The extraordinary thing about the Monty Python crew’s first proper film (we don’t count 1971’s stilted sketch round-up ‘And Now For Something Completely Different’) isn’t how funny it remains 40 years on – though it is stupidly, ingeniously funny. No, what’s most striking is how unnecessarily gorgeous it is. Wreathed in Scottish mist, shot through with shafts of golden light and drenched in authentic medieval mud, there are moments where it feels like Tarkovsky with drag and farting. At a time when the cutting edge of TV-to-film adaptations was ‘Mutiny on the Buses’, making a film this lovely was a bold move.
It may lack the authority-baiting, satire-with-a-purpose edge of ‘Life of Brian’, but ‘Holy Grail’ is the looser, sillier, ultimately funnier film, packed with actual goofy laughs rather than hey-I-get-that cleverness. It’s aged better too, less beholden to outdated notions of race and revolutionary politics and more reliant on slapstick violence, sudden explosions, surrealist wordplay and scatological asides.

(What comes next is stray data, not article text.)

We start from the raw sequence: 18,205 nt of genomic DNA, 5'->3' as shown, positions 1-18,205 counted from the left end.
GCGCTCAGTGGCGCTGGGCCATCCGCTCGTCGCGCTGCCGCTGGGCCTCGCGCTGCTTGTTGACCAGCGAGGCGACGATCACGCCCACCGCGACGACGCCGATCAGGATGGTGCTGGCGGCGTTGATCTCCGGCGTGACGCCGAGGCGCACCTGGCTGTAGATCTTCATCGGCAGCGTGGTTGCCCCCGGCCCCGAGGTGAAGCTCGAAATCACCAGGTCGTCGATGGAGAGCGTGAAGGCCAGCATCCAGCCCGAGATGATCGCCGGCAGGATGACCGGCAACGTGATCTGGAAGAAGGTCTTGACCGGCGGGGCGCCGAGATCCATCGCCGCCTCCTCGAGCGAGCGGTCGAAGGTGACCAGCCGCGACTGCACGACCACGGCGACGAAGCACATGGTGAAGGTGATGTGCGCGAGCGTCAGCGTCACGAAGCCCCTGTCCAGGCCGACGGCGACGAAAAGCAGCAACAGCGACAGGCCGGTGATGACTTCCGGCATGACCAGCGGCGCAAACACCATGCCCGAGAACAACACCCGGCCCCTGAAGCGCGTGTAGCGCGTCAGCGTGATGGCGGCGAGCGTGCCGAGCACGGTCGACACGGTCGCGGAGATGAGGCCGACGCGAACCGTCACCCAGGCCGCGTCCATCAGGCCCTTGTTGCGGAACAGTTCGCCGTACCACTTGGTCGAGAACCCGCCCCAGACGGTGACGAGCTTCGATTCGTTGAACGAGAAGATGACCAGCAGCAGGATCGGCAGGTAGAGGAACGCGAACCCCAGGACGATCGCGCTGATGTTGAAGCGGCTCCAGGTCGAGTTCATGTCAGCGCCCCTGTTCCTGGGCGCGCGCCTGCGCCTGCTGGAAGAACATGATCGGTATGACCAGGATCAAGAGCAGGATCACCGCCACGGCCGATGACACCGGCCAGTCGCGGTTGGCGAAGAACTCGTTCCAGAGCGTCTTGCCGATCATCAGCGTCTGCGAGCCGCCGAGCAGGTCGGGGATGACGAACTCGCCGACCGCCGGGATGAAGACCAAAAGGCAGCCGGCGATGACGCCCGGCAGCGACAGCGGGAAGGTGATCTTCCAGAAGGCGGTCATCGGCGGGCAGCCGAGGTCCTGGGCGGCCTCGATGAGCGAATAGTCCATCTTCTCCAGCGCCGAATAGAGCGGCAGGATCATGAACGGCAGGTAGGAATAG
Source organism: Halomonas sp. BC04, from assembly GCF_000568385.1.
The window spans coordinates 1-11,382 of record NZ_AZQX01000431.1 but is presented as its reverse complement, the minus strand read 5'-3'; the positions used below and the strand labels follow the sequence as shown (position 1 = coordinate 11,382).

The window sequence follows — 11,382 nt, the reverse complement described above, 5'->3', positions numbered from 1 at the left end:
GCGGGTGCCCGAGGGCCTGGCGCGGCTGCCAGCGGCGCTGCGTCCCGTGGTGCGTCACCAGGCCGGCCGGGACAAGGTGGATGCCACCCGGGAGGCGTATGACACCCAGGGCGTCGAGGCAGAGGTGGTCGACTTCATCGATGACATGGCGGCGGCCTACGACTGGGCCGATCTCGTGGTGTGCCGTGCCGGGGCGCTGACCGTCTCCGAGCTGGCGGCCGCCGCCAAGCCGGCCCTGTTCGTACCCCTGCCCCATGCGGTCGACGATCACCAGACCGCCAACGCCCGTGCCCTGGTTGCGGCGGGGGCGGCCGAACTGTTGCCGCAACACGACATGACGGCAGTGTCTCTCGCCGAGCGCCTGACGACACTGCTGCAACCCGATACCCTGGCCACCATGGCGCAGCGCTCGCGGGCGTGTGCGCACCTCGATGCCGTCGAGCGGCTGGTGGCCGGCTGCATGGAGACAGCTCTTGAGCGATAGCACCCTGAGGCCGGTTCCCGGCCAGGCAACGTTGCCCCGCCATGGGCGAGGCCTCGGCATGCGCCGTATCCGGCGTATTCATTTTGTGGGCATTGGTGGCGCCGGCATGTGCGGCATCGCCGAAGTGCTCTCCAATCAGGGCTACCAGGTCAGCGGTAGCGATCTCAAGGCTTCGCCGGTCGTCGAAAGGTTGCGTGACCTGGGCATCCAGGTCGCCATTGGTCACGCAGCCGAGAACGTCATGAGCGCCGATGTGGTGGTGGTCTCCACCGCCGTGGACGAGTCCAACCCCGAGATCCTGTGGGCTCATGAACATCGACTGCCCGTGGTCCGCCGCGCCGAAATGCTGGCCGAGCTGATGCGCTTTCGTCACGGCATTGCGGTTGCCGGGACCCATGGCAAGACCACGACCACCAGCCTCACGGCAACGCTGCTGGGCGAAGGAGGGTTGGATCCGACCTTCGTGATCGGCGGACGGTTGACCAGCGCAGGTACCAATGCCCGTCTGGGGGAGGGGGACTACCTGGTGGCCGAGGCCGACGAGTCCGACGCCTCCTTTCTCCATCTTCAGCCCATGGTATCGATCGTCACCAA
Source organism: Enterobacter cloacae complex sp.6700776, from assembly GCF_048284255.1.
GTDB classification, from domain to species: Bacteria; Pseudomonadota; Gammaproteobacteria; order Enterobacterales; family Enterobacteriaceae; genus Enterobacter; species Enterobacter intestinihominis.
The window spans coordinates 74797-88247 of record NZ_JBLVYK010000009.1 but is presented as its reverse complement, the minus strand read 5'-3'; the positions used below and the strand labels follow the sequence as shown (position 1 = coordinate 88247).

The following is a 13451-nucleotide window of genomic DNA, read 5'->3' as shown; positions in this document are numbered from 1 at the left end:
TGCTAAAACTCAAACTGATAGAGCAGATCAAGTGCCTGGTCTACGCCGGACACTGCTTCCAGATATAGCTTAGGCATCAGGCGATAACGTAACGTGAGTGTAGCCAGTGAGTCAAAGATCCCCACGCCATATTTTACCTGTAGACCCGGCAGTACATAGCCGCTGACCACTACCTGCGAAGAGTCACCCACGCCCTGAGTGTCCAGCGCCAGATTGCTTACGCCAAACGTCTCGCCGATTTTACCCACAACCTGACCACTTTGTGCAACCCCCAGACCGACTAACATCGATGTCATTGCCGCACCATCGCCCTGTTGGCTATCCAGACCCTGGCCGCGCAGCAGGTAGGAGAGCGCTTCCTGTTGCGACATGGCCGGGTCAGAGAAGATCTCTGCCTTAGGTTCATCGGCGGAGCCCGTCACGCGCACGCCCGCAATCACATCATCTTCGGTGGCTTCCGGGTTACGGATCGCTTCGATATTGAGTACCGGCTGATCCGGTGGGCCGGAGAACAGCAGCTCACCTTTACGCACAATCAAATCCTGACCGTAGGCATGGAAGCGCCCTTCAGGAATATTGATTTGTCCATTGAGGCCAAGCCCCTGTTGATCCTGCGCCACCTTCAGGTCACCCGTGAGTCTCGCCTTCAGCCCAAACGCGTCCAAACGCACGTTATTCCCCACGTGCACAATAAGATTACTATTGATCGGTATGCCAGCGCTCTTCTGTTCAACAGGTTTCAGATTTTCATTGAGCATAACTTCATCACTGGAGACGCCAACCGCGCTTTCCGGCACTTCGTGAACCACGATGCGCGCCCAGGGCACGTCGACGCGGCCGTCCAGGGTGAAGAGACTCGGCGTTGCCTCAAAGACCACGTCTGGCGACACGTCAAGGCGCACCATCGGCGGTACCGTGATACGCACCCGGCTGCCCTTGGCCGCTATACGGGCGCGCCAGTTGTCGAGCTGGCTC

Some of it does feel a bit creaky: Python’s eternal problem with women is particularly acute here, and the ‘stop that!’ ending feels like a better idea on paper than in practice. But if you’ve not seen it on the big screen, you’d be an empty-headed animal food-trough-wiper not to.